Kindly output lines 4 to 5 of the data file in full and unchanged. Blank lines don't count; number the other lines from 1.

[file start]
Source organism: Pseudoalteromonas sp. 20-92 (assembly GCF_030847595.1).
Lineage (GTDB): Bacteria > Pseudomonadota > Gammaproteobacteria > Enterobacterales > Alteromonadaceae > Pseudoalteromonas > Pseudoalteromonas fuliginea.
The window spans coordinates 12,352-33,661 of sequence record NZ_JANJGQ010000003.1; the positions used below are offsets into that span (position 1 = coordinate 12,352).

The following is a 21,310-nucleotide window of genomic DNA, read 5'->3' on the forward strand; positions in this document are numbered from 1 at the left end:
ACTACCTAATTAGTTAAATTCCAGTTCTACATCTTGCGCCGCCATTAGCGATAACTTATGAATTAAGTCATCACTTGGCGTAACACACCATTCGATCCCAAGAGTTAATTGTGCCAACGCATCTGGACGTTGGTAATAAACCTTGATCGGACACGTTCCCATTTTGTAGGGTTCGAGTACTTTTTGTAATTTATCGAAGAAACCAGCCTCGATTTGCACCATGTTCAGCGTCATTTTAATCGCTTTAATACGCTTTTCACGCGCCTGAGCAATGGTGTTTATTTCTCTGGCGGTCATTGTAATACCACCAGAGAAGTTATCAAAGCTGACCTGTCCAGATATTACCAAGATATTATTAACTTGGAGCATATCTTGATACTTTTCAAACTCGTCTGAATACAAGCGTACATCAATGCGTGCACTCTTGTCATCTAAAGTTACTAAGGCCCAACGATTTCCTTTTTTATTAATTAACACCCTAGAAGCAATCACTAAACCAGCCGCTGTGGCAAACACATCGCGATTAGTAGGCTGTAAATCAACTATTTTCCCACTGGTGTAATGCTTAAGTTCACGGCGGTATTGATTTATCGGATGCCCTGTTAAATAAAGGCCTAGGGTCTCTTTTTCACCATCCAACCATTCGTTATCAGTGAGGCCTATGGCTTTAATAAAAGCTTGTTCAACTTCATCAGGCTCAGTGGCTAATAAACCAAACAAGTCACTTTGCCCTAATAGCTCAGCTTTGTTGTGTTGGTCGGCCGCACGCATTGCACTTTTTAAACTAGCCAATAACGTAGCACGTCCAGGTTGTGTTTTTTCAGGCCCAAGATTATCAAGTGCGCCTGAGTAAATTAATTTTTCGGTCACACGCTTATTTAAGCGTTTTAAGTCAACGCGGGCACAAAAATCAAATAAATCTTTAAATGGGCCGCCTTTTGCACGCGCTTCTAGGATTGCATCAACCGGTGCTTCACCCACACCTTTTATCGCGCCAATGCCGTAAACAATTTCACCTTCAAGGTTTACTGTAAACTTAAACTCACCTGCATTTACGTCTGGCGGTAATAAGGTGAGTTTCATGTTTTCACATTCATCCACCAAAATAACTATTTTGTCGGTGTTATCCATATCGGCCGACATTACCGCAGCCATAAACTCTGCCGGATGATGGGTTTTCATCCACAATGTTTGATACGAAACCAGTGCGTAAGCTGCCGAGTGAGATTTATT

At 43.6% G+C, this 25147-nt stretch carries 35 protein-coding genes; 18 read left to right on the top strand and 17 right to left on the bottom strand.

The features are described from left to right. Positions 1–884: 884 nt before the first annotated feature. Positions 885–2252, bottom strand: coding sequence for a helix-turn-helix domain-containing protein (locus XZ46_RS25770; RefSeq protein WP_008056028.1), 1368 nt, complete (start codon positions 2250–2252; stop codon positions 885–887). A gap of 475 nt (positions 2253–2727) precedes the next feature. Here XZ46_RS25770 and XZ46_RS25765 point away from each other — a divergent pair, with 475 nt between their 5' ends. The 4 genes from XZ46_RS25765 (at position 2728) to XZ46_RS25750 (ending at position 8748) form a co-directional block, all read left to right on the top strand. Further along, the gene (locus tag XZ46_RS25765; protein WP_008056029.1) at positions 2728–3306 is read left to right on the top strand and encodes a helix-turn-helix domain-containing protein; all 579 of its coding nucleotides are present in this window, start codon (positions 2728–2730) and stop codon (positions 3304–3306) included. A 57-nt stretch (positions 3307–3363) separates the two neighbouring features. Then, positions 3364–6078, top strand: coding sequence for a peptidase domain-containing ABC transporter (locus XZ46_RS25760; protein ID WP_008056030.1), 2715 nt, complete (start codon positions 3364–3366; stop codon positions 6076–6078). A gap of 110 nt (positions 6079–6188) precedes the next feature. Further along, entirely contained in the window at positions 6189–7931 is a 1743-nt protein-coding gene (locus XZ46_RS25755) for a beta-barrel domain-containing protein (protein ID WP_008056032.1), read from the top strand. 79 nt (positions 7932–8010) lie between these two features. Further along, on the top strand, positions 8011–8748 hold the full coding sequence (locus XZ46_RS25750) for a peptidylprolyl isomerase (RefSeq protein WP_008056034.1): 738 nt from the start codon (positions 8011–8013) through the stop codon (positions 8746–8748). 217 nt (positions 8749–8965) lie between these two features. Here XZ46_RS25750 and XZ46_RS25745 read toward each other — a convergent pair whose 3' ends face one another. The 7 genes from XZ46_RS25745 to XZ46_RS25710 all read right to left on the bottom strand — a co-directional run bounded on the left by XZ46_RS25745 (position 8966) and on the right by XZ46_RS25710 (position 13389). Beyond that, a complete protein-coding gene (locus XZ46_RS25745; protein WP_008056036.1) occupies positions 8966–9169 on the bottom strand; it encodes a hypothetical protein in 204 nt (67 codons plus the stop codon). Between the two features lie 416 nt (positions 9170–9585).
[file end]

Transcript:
The following is a 21,310-nucleotide window of genomic DNA, read 5'->3' on the forward strand; positions in this document are numbered from 1 at the left end:
ACTACCTAATTAGTTAAATTCCAGTTCTACATCTTGCGCCGCCATTAGCGATAACTTATGAATTAAGTCATCACTTGGCGTAACACACCATTCGATCCCAAGAGTTAATTGTGCCAACGCATCTGGACGTTGGTAATAAACCTTGATCGGACACGTTCCCATTTTGTAGGGTTCGAGTACTTTTTGTAATTTATCGAAGAAACCAGCCTCGATTTGCACCATGTTCAGCGTCATTTTAATCGCTTTAATACGCTTTTCACGCGCCTGAGCAATGGTGTTTATTTCTCTGGCGGTCATTGTAATACCACCAGAGAAGTTATCAAAGCTGACCTGTCCAGATATTACCAAGATATTATTAACTTGGAGCATATCTTGATACTTTTCAAACTCGTCTGAATACAAGCGTACATCAATGCGTGCACTCTTGTCATCTAAAGTTACTAAGGCCCAACGATTTCCTTTTTTATTAATTAACACCCTAGAAGCAATCACTAAACCAGCCGCTGTGGCAAACACATCGCGATTAGTAGGCTGTAAATCAACTATTTTCCCACTGGTGTAATGCTTAAGTTCACGGCGGTATTGATTTATCGGATGCCCTGTTAAATAAAGGCCTAGGGTCTCTTTTTCACCATCCAACCATTCGTTATCAGTGAGGCCTATGGCTTTAATAAAAGCTTGTTCAACTTCATCAGGCTCAGTGGCTAATAAACCAAACAAGTCACTTTGCCCTAATAGCTCAGCTTTGTTGTGTTGGTCGGCCGCACGCATTGCACTTTTTAAACTAGCCAATAACGTAGCACGTCCAGGTTGTGTTTTTTCAGGCCCAAGATTATCAAGTGCGCCTGAGTAAATTAATTTTTCGGTCACACGCTTATTTAAGCGTTTTAAGTCAACGCGGGCACAAAAATCAAATAAATCTTTAAATGGGCCGCCTTTTGCACGCGCTTCTAGGATTGCATCAACCGGTGCTTCACCCACACCTTTTATCGCGCCAATGCCGTAAACAATTTCACCTTCAAGGTTTACTGTAAACTTAAACTCACCTGCATTTACGTCTGGCGGTAATAAGGTGAGTTTCATGTTTTCACATTCATCCACCAAAATAACTATTTTGTCGGTGTTATCCATATCGGCCGACATTACCGCAGCCATAAACTCTGCCGGATGATGGGTTTTCATCCACAATGTTTGATACGAAACCAGTGCGTAAGCTGCCGAGTGAGATTTATT